Thank you for noticing. Thank you for noticing when it was a good time for him to check in with the nurse for his asthma. Thank you for noticing him standing with his hand up as everyone else was off playing because he “doesn’t know how to hula hoop”.  Thank  you for noticing his strengths. Thank you for noticing his new “cool” haircut. Thank you for noticing that he REALLY wanted his lunch in his “forgotten at school” lunchbox the day he brought his spare… and for taking the time to help him switch his lunch over.

Thank you for sharing with him. Thank you for sharing your lunchtimes with him. Thank you for sharing your mom and dad, the famous Mr. & Mrs. K. Thank you for sharing your recess time on field day playing blocks with him, rather than taking the break you deserved so very much.  Thank you for sharing Sawyer stories with him, and thus our entire family (even if it took  my husband months to figure out Sawyer is a cat… and NOT a student in your class).   Thank you for sharing your very yummy extra snack with him… Thank you for later finding his goldfish crackers under his jacket… and thank you for letting it go. Thank you for sharing your love and joy of learning with him. Thank you for sharing your Saturday with him and his classmates at his friend’s birthday picnic, where you even let them throw the water balloons at you!

Thank you for celebrating him.  Thank you for the “love notes” celebrating his helpful, kind, and hard working moments.  Thank you for acknowledging him as  a “kindergarten role model”, a job he takes VERY seriously!  Thank you for cheering him on as he ran around the field when he crashed your running club on Wednesday afternoons.  Thank you for running with him. Thank you for running to him, without hesitation,  when he fell down.  Thank you for celebrating the birth of his little sister with as much joy as he had. Thank you for celebrating as he “earned” each one of his reading super powers. Thank you for celebrating by getting “teary eyed” as he made big accomplishments.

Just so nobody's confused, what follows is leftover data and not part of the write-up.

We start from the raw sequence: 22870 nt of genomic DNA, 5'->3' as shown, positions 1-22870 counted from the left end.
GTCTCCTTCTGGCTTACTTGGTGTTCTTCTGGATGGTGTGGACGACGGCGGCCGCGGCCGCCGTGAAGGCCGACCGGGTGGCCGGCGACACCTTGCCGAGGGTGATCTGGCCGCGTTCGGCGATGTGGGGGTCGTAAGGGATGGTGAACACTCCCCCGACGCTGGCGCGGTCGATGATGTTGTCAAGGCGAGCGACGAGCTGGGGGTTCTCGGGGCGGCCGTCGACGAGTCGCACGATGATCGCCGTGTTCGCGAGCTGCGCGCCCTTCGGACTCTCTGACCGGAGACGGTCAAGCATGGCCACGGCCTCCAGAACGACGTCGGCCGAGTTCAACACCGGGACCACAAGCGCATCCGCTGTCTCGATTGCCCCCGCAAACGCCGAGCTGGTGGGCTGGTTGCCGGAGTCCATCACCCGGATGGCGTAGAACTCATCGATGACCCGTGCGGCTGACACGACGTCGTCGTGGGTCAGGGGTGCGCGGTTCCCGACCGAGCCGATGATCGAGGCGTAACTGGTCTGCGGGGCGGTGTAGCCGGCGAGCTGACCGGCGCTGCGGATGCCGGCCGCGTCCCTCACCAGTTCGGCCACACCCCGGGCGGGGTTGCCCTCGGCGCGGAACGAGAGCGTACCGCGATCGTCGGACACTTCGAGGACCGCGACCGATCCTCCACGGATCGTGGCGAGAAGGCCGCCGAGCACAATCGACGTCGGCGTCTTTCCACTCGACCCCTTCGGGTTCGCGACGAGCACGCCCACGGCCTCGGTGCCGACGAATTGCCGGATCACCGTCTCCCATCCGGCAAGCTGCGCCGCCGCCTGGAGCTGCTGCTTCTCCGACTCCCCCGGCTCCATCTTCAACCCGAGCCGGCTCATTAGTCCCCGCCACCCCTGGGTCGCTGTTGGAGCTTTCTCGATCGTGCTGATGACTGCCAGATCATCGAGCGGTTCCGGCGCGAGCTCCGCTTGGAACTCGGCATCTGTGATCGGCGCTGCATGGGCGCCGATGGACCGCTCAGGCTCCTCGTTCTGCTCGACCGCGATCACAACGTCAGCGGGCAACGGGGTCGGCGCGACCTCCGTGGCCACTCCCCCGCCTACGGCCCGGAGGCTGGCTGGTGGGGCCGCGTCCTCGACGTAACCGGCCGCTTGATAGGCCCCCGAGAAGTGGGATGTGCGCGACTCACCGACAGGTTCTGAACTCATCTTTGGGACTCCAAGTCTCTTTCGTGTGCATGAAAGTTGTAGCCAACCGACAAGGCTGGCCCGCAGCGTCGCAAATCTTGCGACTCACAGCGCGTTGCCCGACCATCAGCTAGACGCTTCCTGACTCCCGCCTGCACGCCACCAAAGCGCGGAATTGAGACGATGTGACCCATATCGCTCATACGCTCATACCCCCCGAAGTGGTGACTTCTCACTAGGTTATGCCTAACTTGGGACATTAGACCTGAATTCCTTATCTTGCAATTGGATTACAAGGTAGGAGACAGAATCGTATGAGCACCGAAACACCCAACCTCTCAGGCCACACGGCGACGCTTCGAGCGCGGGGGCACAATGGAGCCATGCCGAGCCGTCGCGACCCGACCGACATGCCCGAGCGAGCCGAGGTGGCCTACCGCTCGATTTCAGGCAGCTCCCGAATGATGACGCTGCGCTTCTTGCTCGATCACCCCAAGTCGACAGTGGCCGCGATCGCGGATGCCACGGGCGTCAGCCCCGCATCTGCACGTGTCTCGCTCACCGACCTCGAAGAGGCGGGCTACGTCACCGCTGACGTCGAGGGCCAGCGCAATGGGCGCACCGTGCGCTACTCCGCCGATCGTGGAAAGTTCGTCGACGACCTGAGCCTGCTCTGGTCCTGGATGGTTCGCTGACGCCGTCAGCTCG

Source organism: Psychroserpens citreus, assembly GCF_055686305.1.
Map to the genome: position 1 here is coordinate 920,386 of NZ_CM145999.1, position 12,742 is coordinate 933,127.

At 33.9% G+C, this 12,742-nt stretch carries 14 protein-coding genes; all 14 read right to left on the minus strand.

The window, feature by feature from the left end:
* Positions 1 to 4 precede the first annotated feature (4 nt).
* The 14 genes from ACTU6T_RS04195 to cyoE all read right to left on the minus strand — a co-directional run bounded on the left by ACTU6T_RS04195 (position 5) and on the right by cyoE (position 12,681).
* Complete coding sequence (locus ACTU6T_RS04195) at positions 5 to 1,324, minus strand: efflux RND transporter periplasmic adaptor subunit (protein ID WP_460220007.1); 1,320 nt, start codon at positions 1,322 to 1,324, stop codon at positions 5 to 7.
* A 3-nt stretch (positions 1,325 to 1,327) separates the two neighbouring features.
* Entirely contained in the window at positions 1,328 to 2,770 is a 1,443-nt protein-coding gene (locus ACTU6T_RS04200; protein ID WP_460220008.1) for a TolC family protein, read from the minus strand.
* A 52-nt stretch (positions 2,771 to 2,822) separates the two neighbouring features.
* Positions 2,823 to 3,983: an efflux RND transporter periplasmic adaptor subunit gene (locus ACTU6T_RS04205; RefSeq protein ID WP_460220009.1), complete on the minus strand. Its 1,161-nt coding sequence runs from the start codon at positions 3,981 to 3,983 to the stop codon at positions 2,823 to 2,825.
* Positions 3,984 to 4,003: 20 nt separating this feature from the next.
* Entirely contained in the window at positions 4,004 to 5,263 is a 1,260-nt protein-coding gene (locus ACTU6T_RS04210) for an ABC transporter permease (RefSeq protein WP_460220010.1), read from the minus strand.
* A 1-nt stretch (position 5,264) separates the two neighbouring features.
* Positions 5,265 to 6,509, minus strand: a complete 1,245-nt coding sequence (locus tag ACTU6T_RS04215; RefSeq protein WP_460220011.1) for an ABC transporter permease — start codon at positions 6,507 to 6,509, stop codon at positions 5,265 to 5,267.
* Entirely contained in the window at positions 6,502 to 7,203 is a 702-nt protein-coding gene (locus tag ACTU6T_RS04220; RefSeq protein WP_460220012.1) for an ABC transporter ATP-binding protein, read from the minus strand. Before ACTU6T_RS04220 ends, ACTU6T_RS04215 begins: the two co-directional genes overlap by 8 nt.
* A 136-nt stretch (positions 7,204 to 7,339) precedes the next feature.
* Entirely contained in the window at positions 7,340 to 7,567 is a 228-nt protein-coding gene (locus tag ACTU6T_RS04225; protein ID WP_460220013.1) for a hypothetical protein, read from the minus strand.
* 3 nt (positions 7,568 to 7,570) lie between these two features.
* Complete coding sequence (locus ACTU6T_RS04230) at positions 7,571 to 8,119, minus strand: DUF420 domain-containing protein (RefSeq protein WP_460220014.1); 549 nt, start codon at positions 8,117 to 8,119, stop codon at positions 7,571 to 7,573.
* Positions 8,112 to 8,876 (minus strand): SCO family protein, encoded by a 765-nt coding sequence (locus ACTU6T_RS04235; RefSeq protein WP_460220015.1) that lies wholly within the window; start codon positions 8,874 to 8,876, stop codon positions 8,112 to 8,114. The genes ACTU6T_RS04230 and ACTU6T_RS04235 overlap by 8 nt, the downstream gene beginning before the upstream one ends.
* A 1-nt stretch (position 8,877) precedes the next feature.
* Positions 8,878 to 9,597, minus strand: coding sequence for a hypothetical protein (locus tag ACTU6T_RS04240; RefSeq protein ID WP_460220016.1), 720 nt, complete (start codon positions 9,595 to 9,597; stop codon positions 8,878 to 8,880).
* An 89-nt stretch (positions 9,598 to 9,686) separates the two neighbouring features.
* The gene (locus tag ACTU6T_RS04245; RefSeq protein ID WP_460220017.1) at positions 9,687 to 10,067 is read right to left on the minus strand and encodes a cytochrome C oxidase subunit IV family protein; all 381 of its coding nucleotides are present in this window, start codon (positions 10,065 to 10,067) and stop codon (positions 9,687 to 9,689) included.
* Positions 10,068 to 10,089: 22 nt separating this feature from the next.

Thank you for supporting us. Thank you for checking and answering my e-mails 10 minutes before school starts. Thank you for “keeping an eye on him” when we welcomed our new baby, and when his dad went out of town. Thank you for inviting me in to share as a mystery reader, and during centers.  Thank you for making the worry disappear because I knew he was loved and cared for.

Thank you for being the kind of teacher who gives us so many wonderful things to remember.

We all love you Miss K!

Thank you.

Favorite Podcasts!

Hey there!


So baby Ellie and I are home hanging out and working on finishing up some TPT products while I’m home on my “parenthood leave.” We like to listen as we work.

So far we have our number 1 FAVE podcast, which is Ear Biscuits with Rhett and Link (who also host our favorite youtube morning show). This listening is definitely entertaining and fun to listen to, but we’re all caught up and are looking for some new podcast fun.

If you have a favorite podcast, comment below!



My first TPT Unconference

Have you ever heard of an “unconference”?

I hadn’t either. In fact, I hadn’t even wondered what one was because I had never heard of one at all, until I registered for my first one!


My awesome teacher friend Tara ( @myfirstgradezoo) invited me to the Spring TPT Unconference.

Here’s what I knew when I agreed to go:

1. I would get to hang out with my friend for the day

2.We would spend the day in NYC

3. I have been home on Maternity leave for three months and I could use a day away.
What I learned while I was there was so much more than I could have ever imagined!